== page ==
Though the drug-dealing suburban mother of the newborn isn’t actually Jewish, her late husband was. And when she employs her former brother-in-law Andy to be the adoptive father, he demands a bris–complete with bagels and whitefish. “Wait, he’s Jewish now?” Nancy asks. Andy replies, “Reform, but yeah.”
Since neither of baby Stevie Ray’s parents are Jewish, his bris might seem a bit out of place. That being said, in today’s society the question of “who is a Jew?” is a growing complexity.
Your son is at five your master, at ten your servant, at fifteen your double, and after that, your friend or foe, depending on his bringing up. –Hasdai ibn Crescas
Find more Wise Fridays wisdom on MJL.
Merry December 24th!
I hope you are enjoying the end days of 2009. 2010–it’s gonna be a good one. I just got a feeling about it. Things work in even numbers.
With a short week comes a shorter Best of the Week. First, have you ever had the thought, “Hey, what’s the deal with the New Testament?” I have, but not in a “I love Jesus way.” And I’m not alone. This article shows that the New Testament is a great book to learn about Jewish life during the Temple Period.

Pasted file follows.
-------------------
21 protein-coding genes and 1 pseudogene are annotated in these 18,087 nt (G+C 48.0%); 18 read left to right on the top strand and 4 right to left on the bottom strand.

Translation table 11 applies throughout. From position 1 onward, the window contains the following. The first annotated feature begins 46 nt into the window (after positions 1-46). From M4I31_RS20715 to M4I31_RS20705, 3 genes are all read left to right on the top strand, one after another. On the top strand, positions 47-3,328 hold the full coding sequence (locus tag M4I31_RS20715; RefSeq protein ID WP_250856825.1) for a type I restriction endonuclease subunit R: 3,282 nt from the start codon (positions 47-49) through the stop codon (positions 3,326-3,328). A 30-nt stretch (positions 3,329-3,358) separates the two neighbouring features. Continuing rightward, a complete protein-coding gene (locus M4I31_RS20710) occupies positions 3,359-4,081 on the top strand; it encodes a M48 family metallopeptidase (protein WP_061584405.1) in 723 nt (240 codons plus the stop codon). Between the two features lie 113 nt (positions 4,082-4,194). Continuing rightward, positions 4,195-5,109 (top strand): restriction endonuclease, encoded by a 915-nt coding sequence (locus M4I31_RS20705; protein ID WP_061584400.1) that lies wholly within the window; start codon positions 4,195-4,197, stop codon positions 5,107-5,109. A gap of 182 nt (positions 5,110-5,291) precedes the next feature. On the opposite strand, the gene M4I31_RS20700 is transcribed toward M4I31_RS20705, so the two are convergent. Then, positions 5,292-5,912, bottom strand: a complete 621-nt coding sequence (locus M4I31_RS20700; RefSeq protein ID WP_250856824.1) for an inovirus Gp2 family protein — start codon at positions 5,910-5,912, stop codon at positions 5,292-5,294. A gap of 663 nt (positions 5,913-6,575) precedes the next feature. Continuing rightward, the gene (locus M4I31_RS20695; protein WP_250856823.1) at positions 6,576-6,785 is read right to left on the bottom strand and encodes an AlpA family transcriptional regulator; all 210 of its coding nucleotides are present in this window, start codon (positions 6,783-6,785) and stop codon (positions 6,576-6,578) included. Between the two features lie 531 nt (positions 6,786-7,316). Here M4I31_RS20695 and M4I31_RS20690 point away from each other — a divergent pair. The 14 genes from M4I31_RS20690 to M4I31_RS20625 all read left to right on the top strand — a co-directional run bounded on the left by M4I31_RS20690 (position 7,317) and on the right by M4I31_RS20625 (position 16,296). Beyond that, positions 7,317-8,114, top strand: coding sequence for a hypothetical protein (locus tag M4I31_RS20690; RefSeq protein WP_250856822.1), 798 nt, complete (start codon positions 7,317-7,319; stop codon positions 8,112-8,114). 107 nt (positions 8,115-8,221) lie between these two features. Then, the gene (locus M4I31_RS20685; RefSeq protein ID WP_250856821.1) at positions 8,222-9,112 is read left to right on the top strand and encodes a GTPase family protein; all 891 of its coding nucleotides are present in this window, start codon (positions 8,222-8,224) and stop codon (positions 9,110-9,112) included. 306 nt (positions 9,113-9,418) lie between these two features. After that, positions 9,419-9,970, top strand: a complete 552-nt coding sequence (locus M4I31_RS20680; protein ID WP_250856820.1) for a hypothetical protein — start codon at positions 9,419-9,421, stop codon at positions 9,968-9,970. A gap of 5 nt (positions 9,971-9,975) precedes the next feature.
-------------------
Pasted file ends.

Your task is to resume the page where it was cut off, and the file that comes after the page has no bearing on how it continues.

According to our article on Camille Pissarro, many people don’t even realize the impressionist painter was Jewish. Funny, I didn’t even know he existed. Then again, I’m pretty dumb.
Joseph and the Technicolor Dreamcoat is one of many plays where I know more words in Hebrew than in English. Thank you, Camp Ramah.
I’ll be in California next week, so happy New Year everyone!
All week, we’ll be spotlighting the year’s best new Jewish culture in books, music, television, and more. Next: The best Jewish characters on TV.
Jewish literature might be bigger than ever — the success of books such as The Yiddish Policemen’s Union and Everything Is Illuminated will attest to that — but, while a few books flourish and are read by everyone in the world, some of the most worthwhile Jewish books have yet to be discovered by the masses. The next time you feel the urge to read the same book that everyone else in your synagogue is reading, pull out one of these books and suggest it to them.
So Punk Rock (And Other Ways to Disappoint Your Mother) by Micol and David Ostow